Juliana Gongora Rojas, 2021
Yinela Piranga Valencia and Juven Piranga Valencia are leaders of
the Coreguaje Ko’revaju Indigenous community and their workshop,
Masipai “wise people”, in Florencia, Colombia. Together with their
people, they have worked in a complex process of recovery of ancestral
knowledge, continuously affected by the armed conflict in Colombia.
Today the Coreguaje Ko’revaju—which is in their language “people of
the earth”—talk to us about cooing.
In the voice of Juven and Yinela:
Coming to this world is the greatest privilege because of the possibility
we have of coexisting with creation and to know how to choose
between good and bad.
The grandmother contains the whole. Her presence is vital in the
moment of birth. She is the means by which the baby reaches the
arms of creation. Through her hands, her knowledge and her word, the
whole is manifested.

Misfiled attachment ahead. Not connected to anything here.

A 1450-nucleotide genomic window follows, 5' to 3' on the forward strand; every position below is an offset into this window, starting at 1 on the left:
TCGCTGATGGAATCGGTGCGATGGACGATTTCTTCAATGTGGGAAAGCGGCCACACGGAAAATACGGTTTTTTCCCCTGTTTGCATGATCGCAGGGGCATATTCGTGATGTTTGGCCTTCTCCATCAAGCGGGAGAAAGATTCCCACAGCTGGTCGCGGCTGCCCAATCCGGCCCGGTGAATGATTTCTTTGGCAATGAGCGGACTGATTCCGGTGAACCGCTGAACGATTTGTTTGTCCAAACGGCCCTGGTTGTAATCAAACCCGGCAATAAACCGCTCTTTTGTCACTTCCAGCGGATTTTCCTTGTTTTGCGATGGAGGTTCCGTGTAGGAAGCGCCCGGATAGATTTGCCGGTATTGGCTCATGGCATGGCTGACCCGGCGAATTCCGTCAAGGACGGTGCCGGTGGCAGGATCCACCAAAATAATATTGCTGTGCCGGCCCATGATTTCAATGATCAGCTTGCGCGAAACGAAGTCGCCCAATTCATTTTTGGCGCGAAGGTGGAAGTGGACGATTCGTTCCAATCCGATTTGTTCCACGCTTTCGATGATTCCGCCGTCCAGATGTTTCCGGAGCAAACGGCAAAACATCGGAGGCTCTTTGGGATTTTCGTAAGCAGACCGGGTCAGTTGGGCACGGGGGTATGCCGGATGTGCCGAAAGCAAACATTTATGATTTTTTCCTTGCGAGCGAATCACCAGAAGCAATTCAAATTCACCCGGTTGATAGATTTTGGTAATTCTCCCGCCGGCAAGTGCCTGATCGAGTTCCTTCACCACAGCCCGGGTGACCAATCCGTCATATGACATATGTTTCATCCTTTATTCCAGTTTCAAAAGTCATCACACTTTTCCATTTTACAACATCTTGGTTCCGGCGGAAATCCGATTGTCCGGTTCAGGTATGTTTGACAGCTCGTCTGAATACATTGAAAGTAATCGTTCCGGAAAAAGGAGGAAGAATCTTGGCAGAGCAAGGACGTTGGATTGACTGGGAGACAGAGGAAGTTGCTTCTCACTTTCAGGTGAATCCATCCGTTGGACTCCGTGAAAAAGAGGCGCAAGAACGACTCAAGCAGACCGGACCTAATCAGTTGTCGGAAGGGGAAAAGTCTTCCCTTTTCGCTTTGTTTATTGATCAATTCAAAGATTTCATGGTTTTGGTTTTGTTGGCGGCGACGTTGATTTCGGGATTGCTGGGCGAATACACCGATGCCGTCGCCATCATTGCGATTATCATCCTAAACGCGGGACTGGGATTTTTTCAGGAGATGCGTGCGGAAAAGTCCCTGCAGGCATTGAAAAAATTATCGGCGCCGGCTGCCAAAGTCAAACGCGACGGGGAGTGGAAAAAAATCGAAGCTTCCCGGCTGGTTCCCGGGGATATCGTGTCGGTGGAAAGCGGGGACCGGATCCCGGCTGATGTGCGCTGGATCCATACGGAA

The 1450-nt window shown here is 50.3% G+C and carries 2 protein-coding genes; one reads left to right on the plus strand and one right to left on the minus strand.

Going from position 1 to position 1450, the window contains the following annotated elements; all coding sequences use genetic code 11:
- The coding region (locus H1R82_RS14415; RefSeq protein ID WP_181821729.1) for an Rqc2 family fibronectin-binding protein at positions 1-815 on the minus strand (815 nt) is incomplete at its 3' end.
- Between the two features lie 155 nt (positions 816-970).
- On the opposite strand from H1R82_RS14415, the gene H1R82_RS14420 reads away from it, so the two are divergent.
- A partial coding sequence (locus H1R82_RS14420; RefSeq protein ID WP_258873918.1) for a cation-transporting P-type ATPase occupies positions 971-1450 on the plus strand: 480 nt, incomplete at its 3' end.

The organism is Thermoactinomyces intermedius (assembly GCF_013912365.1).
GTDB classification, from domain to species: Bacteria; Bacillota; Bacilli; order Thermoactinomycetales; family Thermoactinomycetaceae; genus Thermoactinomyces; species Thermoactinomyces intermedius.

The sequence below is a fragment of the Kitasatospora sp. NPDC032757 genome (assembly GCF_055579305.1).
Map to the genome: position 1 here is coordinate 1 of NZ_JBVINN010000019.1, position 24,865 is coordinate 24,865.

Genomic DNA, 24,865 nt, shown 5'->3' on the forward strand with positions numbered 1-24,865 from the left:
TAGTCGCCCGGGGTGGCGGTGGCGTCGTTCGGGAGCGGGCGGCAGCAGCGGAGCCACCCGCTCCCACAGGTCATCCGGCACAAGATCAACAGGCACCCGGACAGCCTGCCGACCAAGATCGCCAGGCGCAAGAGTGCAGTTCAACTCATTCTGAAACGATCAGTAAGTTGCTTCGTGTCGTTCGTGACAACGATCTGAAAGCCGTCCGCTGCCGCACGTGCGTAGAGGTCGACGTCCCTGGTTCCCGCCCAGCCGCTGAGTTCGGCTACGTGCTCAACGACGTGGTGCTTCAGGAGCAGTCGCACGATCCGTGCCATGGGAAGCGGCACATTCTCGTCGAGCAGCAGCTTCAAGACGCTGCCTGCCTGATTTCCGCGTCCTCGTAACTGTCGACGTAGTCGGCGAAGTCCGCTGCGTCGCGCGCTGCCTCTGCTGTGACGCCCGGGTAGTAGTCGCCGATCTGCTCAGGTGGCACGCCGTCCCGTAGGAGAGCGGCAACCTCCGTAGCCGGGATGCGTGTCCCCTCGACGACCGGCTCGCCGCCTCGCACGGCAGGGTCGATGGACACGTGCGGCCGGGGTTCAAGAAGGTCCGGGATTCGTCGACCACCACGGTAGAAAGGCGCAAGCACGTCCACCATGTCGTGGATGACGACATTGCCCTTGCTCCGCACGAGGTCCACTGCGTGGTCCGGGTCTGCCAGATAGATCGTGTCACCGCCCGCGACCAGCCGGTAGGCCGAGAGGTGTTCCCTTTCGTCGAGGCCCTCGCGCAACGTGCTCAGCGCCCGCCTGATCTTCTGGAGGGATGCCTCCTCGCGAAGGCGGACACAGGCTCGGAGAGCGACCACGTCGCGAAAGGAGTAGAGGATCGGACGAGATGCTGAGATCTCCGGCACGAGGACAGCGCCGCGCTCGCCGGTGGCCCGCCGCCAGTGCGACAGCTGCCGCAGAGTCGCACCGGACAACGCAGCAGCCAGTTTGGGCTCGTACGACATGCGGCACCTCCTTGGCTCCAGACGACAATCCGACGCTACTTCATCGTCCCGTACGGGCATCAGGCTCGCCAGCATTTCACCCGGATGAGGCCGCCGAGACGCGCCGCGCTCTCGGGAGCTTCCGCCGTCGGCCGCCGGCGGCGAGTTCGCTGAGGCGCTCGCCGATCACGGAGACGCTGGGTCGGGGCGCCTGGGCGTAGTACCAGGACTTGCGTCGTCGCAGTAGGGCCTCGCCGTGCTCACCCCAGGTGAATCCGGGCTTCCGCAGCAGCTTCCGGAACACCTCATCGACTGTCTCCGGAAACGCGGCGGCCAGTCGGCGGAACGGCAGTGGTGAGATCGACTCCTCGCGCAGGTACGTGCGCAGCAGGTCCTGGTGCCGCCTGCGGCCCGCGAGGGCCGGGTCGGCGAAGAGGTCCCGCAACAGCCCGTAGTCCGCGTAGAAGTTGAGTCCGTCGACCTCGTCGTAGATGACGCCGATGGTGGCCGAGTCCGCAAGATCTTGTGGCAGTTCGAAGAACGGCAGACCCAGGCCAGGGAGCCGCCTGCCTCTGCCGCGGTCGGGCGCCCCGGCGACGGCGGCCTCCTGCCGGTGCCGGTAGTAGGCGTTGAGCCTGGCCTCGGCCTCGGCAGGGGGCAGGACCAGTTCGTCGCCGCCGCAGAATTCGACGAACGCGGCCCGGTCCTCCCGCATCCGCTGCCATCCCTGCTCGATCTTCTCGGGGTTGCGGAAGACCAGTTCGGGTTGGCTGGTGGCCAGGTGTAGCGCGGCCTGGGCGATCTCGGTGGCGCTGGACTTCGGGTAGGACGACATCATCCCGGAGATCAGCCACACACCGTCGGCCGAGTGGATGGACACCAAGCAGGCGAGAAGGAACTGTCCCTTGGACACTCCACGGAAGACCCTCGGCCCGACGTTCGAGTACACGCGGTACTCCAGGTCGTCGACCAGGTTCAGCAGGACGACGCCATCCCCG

The grandmother’s presence tells us: whatever happens, I will be
there. The elders are the lullaby.
The cooing brings certainty
The cooing is a here I am, calm, quiet, calm
Cooing is confidence
I am near, listen to the heartbeat
When the mother breastfeeds the child, a conversation is created
between them that transcends words. In their encounter they weave
a language. The baby and the mother become one. Mother and child
perceive what they need and feel without speaking.
Seeing the movement of the mother’s lips and feeling the throbbing
of the veins pumping, the baby understands that the sound of the heart
is the cooing of the earth.
Hearing the cooing of the earth, the baby will know how to take care
of it because it will feel no difference between its skin, the mother’s
skin and the surface of the earth.
Our skin is an extension of the skin of the earth.
To approach the reality of cooing is to listen to the elders saying:
“Don’t run, there is no hurry:
Don’t run, there is no eagerness.
We are all going to get to the same place.”
Our elders are active, accompanying us, approaching us through
dreams and words. Their voice is a lullaby and the effects of their
words do not rest. The word of the elders has been around for
thousands of years, and it is sweet, not bitter.
The elders are at work, they are attentive.
A grandfather said: “I am in the hammock, but my spirit is in the world”.
While the human being rests, someone is lulling him: nature itself.
“The water lulled me and in that movement I rest.”